This is an article I never thought I’d have to write, but it seems too many candidates just won’t give voters a break during the holidays.
So I’m going to say this as clearly as I can.
Unless you have an election in December or early January — put your campaign on hold during the holidays.
Don’t be sending out mass emails, announcing endorsements, posting new videos, mailing the voters about your policies and positions, and definitely don’t be sending out blast texts, making phone calls, or knocking on doors.
And please please please do not be raising money during the holidays. That’s unforgivable.
There’s three reasons for candidates to put their campaigns on a Hiatus for the Holidays:
1. No One Is Paying Attention
It’s the holidays.
The vast majority of Americans celebrate Christmas in one fashion or another.
They’ve got enough on their minds and on their plates already.
Campaign messages from candidates during this time will merely come across as noise.
And people turn off or tune out noise.
For example, how many Black Friday and Giving Tuesday emails have you ignored lately?
Any campaigning you do during the holidays will be a waste of your time and your money.
2. It Makes Candidates Look Bad
As mentioned above, most Americans celebrate Christmas in our country.
To a large number of Christians, a candidate pitching themselves at Christmastime is at the least tacky and at the most can come off as insensitive.
The same can be true this time of year with Jewish voters if a candidate is pushing themselves on them during Hanukkah.
If there’s a large enough segment of voters in your district who take their religious beliefs, practices, and traditions seriously, you run the risk of offending them by campaigning during the holidays.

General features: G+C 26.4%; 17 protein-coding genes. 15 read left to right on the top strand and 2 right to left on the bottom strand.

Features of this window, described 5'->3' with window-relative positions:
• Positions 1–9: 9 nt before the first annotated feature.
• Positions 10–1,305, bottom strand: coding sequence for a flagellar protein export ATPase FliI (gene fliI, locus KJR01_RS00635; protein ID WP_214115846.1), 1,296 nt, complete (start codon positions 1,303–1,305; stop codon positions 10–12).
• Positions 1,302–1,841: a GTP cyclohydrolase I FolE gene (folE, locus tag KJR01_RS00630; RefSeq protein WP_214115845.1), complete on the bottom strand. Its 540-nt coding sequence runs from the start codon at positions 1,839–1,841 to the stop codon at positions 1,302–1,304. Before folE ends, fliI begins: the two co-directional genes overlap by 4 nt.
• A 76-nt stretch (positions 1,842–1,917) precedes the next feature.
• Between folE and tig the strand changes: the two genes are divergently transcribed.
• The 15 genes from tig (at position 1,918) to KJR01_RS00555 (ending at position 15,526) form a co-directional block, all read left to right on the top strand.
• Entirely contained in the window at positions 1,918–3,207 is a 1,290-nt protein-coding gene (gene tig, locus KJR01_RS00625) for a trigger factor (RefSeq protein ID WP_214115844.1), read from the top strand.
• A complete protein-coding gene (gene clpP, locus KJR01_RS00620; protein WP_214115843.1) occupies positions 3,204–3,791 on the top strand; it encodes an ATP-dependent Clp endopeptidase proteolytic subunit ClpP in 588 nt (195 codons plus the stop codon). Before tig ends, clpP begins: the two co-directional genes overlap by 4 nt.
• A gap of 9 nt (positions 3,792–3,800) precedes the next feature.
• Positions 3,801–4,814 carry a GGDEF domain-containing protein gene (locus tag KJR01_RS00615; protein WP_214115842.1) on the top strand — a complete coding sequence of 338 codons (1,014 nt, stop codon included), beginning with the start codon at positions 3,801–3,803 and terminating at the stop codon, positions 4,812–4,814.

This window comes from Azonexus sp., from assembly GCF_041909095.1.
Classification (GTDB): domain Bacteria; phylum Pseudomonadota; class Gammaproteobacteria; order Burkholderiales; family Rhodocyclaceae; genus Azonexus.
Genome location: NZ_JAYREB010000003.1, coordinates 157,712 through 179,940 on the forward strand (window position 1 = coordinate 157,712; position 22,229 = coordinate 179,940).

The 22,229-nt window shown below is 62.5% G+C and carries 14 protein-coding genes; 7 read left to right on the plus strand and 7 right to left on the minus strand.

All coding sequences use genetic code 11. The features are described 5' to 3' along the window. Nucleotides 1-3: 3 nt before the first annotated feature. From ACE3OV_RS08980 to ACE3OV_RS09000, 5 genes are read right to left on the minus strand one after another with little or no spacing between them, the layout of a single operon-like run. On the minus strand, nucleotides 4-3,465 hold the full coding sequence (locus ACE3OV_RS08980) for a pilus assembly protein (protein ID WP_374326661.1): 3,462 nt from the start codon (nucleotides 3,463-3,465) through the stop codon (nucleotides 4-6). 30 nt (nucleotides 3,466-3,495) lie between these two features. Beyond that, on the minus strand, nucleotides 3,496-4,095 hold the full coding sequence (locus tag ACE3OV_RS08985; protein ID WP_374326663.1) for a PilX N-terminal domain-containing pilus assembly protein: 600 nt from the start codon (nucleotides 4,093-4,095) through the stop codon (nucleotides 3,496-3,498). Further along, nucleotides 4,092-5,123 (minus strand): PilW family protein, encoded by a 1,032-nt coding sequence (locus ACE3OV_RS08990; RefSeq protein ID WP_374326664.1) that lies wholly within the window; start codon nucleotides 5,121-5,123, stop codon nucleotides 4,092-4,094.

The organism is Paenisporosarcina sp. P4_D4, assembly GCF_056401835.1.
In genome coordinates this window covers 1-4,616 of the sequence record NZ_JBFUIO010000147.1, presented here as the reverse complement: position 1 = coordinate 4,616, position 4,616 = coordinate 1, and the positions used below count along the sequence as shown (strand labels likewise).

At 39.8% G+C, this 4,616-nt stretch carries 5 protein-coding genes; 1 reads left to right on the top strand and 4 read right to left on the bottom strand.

And voters who are offended by a candidate, don’t wind up voting for that candidate.
3. Voters Need a Break from Politics
Politics seems to be non stop in the age of 24/7 cable news and incessant social media use.
With general elections happening in one way or another in November, the voters can be worn out by politics come December — especially if its been a presidential election year.
Candidates tend to live and breathe politics. Some hyper-partisan voters tend to do the same.
But most people, even high propensity voters, take a breather from politics, especially at Christmastime.
Don’t intrude upon that break. Honor it and respect it by going dark during the holidays.
The upcoming election you’re running in may be the most important thing in the world to you.
The voters don’t feel the same way about it, so give them a break from politics please.
Not only do the voters deserve it, but so do you and your family.
Unless your election is in December or early January reduce your public campaign activities during the holiday season.
Yes, you can post and share things on social media, but avoid anything political or partisan to the best of your ability.
The rule of thumb I use with the candidates I consult for is to not actively campaign from the week of Thanksgiving until after the First of the New Year.
This saves your campaign’s energy and resources, respects religious beliefs, and gives the voters a break from political persuasion and sophistry.
Any candidate foolish enough to do so puts their own candidacy at risk from irritated voters unlikely to forget their uninvited Christmas intrusions.